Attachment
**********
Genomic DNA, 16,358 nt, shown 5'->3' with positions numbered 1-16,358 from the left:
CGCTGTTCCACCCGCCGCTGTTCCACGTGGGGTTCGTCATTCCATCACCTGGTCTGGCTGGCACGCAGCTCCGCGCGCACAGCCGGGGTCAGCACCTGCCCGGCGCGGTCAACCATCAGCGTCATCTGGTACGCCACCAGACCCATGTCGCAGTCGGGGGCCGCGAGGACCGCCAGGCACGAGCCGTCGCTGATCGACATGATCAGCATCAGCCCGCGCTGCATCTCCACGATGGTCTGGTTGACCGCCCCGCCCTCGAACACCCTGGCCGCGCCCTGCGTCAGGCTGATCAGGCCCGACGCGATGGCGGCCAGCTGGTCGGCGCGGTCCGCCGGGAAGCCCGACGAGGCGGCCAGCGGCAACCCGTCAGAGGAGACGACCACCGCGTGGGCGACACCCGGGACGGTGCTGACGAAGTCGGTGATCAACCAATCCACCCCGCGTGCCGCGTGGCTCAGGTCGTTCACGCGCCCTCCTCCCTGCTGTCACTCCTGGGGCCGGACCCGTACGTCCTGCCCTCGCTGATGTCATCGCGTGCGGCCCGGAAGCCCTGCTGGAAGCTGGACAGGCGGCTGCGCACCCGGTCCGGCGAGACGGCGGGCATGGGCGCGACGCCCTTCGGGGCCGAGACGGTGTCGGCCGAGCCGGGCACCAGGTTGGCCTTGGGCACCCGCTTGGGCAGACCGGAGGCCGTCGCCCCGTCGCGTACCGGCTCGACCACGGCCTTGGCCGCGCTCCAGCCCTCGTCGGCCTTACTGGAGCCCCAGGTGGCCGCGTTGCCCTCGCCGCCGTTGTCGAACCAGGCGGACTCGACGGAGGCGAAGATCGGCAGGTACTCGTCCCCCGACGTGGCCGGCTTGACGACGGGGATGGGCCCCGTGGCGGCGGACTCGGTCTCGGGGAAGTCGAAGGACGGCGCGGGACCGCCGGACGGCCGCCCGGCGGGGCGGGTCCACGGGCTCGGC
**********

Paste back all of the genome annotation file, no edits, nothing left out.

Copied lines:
Genomic DNA, 16,358 nt, shown 5'->3' with positions numbered 1-16,358 from the left:
CGCTGTTCCACCCGCCGCTGTTCCACGTGGGGTTCGTCATTCCATCACCTGGTCTGGCTGGCACGCAGCTCCGCGCGCACAGCCGGGGTCAGCACCTGCCCGGCGCGGTCAACCATCAGCGTCATCTGGTACGCCACCAGACCCATGTCGCAGTCGGGGGCCGCGAGGACCGCCAGGCACGAGCCGTCGCTGATCGACATGATCAGCATCAGCCCGCGCTGCATCTCCACGATGGTCTGGTTGACCGCCCCGCCCTCGAACACCCTGGCCGCGCCCTGCGTCAGGCTGATCAGGCCCGACGCGATGGCGGCCAGCTGGTCGGCGCGGTCCGCCGGGAAGCCCGACGAGGCGGCCAGCGGCAACCCGTCAGAGGAGACGACCACCGCGTGGGCGACACCCGGGACGGTGCTGACGAAGTCGGTGATCAACCAATCCACCCCGCGTGCCGCGTGGCTCAGGTCGTTCACGCGCCCTCCTCCCTGCTGTCACTCCTGGGGCCGGACCCGTACGTCCTGCCCTCGCTGATGTCATCGCGTGCGGCCCGGAAGCCCTGCTGGAAGCTGGACAGGCGGCTGCGCACCCGGTCCGGCGAGACGGCGGGCATGGGCGCGACGCCCTTCGGGGCCGAGACGGTGTCGGCCGAGCCGGGCACCAGGTTGGCCTTGGGCACCCGCTTGGGCAGACCGGAGGCCGTCGCCCCGTCGCGTACCGGCTCGACCACGGCCTTGGCCGCGCTCCAGCCCTCGTCGGCCTTACTGGAGCCCCAGGTGGCCGCGTTGCCCTCGCCGCCGTTGTCGAACCAGGCGGACTCGACGGAGGCGAAGATCGGCAGGTACTCGTCCCCCGACGTGGCCGGCTTGACGACGGGGATGGGCCCCGTGGCGGCGGACTCGGTCTCGGGGAAGTCGAAGGACGGCGCGGGACCGCCGGACGGCCGCCCGGCGGGGCGGGTCCACGGGCTCGGC